I actually do recommend the Heisei series, though (1984 - 1995). The first one, The Return of Godzilla (Godzilla 1985) currently has no US distributor. The second, Godzilla vs. Biollante is out through Echo Bridge, and the rest are among those in the two-packs above. They actually attempted a bit of continuity in this series, and it has its highs and lows, but the final one (Godzilla vs. Destoroyah) is widely considered to be one of the best films in any of the series.

 

I hope all that helps! (Also, anyone feel free to correct me if I'm wrong about any of this.)


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#5 of 12 ONLINE   Nelson Au

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Posted May 23 2014 - 06:54 PM

Thanks a lot Brian! I see after some more reading based on your information that the early era of films is the Showa era, I think I understand a lot better what is going on now. From what I can tell, there are a few of the early films on blu ray, Godzilla vs the Smog Monster. I remember that one, but never saw it. The Showa term was the key to helping me understand.

Seems what I'll do to get started is get that Collection set. Perhaps more blus will come now that the 2014 film is doing well, which I plan to see.

Of the Showa era films after the first film I remember from Creature Feature airings are Godzilla vs Mothra and Son of Godzilla, those got heavy rotation. I may have seen a clip or two Mechagodzilla. But I see that there are two Mechagodzilla films and only the second one is in the set. I'll have to chase the others down.

I will give series consideration to checking out the Heisei series. And I think I may have caught the last hour of Godzilla vs Mechagodzilla from the millennium series on TV. Those might be interesting.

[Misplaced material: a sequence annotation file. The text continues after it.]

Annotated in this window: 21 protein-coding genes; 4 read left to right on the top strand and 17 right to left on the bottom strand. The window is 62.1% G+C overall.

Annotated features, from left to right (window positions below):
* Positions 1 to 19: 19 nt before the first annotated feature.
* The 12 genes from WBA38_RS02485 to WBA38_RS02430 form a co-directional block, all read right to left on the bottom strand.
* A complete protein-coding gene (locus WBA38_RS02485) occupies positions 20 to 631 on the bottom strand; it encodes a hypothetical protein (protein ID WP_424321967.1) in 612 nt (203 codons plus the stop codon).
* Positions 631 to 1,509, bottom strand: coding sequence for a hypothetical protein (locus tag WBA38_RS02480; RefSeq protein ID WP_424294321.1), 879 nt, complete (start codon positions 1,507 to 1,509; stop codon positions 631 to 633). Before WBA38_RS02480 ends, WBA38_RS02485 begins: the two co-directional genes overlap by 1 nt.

Thanks again for the insight Brian.

#6 of 12 OFFLINE   Derrick King

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Posted May 23 2014 - 08:01 PM

Tokyo Shock is re-releasing Destroy All Monsters Blu around the same time their Godzilla vs. Megalon Blu is getting released.

 

Echo Bridge's Godzilla vs. Biollante Blu (and DVD) is OOP.



#7 of 12 OFFLINE   Bryan Tuck

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Posted May 24 2014 - 01:06 PM

I will give series consideration to checking out the Heisei series. And I think I may have caught the last hour of Godzilla vs Mechagodzilla from the millennium series on TV. Those might be interesting.

Thanks again for the insight Brian.

 

I'm not as big a fan of the Millennium series, although Final Wars is worth seeing for the sheer insanity of it. It's about half-monster movie, half-whacked out sci-fi martial arts epic. Also, there's no continuity between any of the Millennium films except for Against Mechagodzilla and Tokyo S.O.S.

 

 

Tokyo Shock is re-releasing Destroy All Monsters Blu around the same time their Godzilla vs. Megalon Blu is getting released.

 

Echo Bridge's Godzilla vs. Biollante Blu (and DVD) is OOP.

 

Wow; that was fast. Didn't that only come out about a year and a half ago?


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#8 of 12 OFFLINE   EddieLarkin

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Posted May 24 2014 - 01:09 PM

It was quickly discontinued due to a dispute with Toho, and has been fetching very high prices since. This is simply a reissue.



#9 of 12 OFFLINE   Derrick King

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Posted May 24 2014 - 05:31 PM

I think Bryan is talking about Echo Bridge's Godzilla vs. Biollante  release being OOP.  Echo Bridge lost the rights to the Miramax films.



#10 of 12 OFFLINE   Bryan Tuck

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Posted May 24 2014 - 07:58 PM

Yeah, and I didn't know that about Echo Bridge losing the Miramax films. Interesting; and they were finally starting to do a halfway decent job with them.

 

Do you know owns them now?


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#11 of 12 OFFLINE   Jari K

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Posted May 25 2014 - 04:50 AM

Does any of these US BD releases have a Japanese audio? I've kinda lost track of these releases...

#12 of 12 OFFLINE   Derrick King

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Posted May 25 2014 - 12:38 PM

Yeah, and I didn't know that about Echo Bridge losing the Miramax films. Interesting; and they were finally starting to do a halfway decent job with them.

 

Do you know owns them now?

 

Don't know who has them now.  When the Echo Bridge titles first went OOP, someone asked Shout/Scream if they had picked up the license and they said no, but since their denial, they've announced that they licensed the Miramax Halloweens.  I'm not sure if anyone has recently asked them about the Miramax titles.

 

Jari, all of these have Japanese audio, but I think some of them still have dubtitles instead of properly translated subtitles.